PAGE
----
- May 31 - King Library Opens at 1:00 PM
Most readers know that Stephen King's novels usually take place in the state of Maine, where the novel Olive Kitteridge (2008), by Elizabeth Strout also takes place, but King broke out of the mold with the popular Duma Key (2008),which takes place in Florida. Many novels take place in New York, both city and state.
Extremely Loud and Incredibly Close (2005), by Jonathan Safran Foer, a moving 9/11 novel, features a child as the main character. Most of the Agent Pendergrast series of novels by Douglas Preston and Lincoln Child, such as Cemetery Dance (2009), start in New York City as well, while also visiting, among other sites, Prendergast's childhood home in New Orleans, Louisiana. Gone Tomorrow (2009), one of Lee Child's best thrillers, also takes place in New York.
Moving West, Jeannette Walls' novel, Half-Broke Horses (2009), is based on her grandmother's incredible life growing up in Texas and Arizona. Alaska is featured in the mysteries of Dana Stabenow and in a bleak new novel about marriage and relationships, Caribou Island (2011), by David Vann. Finally, the "granddaddy" of all writers of novels about states, James Michener, wrote one of the best ever, Hawaii (1959).
If you like The Girl with the Dragon Tattoo series by Swedish author Steig Larsson, you might like the novels of Norwegian author Jo Nesbo. His latest, featuring detective Harry Hole, is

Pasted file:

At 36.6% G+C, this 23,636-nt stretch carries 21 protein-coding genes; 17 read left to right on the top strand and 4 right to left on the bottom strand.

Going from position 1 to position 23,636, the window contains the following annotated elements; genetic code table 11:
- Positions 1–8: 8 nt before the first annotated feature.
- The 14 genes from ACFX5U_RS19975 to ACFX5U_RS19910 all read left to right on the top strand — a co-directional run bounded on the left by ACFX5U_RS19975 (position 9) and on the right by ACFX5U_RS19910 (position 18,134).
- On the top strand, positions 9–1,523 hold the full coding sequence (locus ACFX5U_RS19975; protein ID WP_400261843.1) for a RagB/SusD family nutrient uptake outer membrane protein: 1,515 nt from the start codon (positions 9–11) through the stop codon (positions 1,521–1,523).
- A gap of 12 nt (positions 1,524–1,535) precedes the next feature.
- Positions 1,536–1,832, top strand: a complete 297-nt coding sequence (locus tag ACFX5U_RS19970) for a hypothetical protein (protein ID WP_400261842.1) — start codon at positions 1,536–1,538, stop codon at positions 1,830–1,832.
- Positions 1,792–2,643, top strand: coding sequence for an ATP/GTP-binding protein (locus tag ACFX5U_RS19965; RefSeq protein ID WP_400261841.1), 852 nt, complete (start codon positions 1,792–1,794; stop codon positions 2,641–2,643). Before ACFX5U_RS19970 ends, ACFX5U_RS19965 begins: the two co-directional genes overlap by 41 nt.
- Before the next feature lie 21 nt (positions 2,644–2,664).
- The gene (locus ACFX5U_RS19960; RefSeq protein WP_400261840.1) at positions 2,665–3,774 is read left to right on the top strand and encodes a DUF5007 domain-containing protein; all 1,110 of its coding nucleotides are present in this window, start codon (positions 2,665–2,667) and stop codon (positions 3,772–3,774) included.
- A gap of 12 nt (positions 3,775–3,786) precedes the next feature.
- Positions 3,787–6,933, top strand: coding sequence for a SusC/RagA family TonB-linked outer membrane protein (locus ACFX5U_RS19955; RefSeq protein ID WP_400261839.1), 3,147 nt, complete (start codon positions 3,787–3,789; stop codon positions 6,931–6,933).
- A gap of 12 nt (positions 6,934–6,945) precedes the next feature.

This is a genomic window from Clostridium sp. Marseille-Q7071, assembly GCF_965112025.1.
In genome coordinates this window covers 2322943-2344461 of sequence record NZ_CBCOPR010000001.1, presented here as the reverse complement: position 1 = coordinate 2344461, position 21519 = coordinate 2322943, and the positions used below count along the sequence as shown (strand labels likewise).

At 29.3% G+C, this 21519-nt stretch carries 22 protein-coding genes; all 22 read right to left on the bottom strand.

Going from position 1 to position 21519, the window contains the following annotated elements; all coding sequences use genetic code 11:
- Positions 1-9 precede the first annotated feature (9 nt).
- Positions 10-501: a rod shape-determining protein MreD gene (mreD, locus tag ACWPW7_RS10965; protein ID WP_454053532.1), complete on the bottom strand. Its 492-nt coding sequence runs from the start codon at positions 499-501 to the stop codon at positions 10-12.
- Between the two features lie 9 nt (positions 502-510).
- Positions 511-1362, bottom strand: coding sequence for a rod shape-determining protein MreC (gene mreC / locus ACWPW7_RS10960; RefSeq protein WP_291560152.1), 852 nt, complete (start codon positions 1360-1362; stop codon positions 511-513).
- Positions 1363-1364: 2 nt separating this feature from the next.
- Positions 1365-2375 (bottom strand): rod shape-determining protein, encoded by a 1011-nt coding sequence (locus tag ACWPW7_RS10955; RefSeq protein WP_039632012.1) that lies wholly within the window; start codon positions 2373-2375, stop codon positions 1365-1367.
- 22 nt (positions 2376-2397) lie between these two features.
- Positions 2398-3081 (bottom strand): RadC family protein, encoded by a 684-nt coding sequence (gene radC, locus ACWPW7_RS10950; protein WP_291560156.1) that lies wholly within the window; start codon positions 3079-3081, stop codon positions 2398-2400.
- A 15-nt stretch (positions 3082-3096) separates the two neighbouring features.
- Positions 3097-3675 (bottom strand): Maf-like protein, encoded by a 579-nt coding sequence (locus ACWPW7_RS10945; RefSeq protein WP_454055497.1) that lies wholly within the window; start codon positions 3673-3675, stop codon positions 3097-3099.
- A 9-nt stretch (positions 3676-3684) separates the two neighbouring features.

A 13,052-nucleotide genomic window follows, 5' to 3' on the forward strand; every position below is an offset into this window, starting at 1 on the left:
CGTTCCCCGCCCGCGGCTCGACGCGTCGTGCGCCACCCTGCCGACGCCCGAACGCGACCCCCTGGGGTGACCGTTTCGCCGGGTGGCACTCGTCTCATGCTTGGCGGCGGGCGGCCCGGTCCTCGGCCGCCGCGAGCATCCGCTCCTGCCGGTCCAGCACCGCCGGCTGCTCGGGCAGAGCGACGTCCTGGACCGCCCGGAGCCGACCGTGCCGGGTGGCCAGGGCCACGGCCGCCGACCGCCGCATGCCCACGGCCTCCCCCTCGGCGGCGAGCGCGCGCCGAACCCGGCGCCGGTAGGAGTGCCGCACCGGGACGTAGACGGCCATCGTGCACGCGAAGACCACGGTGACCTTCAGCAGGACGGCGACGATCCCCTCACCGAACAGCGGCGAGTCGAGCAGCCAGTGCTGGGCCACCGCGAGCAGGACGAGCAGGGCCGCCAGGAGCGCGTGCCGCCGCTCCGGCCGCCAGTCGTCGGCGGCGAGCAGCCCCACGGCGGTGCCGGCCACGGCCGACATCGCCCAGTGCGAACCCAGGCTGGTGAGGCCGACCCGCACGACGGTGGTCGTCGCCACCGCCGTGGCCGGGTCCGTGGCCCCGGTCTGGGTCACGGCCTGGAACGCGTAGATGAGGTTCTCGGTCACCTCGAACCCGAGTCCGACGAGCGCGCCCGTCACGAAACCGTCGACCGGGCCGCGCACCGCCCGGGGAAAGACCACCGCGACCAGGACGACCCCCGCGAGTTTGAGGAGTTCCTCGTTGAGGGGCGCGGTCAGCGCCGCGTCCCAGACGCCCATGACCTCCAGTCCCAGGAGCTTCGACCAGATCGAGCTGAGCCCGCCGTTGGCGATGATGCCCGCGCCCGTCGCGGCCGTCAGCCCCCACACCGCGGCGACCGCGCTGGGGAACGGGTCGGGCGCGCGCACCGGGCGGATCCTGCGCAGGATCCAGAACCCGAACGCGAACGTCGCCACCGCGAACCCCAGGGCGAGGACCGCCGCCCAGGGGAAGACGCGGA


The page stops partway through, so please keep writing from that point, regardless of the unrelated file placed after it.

And a big (lliterally!) novel to read might be: The Passage by Justin Cronin, which has gotten lots of good reviews. The characters in this post-apocalyptic quest-for-safety story make it a page-turner similar to Stephen King's The Stand.
Full Dark, No Stars is Stephen King’s latest and the title is appropriate! These “long stories” are dark indeed, featuring rats, murder, rape, murder, the devil and murder. Each creates a unique world: I thought the creepiest were the first, "1922," (which reminded me of The Green Mile and Shawshank Redemption) and "Big Driver," in which a writer of cozy mysteries finds herself a character in an all-too-real work of horror.
At the same time I was reading Mr. King my daughter introduced me to the new AMC series: The Walking Dead; the whole first season is "on demand" on Comcast Cable, but is not out on DVD until March. This series is the real zombie deal, with good special effects, make-up and acting while being character-driven and well-produced and directed. However, the violence and mayhem on the television (heck, I also was watching the 5th season of Dexter - about everyone's favorite serial killer - on HBO which is not yet available on DVD!) while reading Stephen King, who can always be counted on for more than you were bargaining for, created some interesting Thanksgiving weekend dreams. I had to stop everything and watch the Amazing Race to clear my head!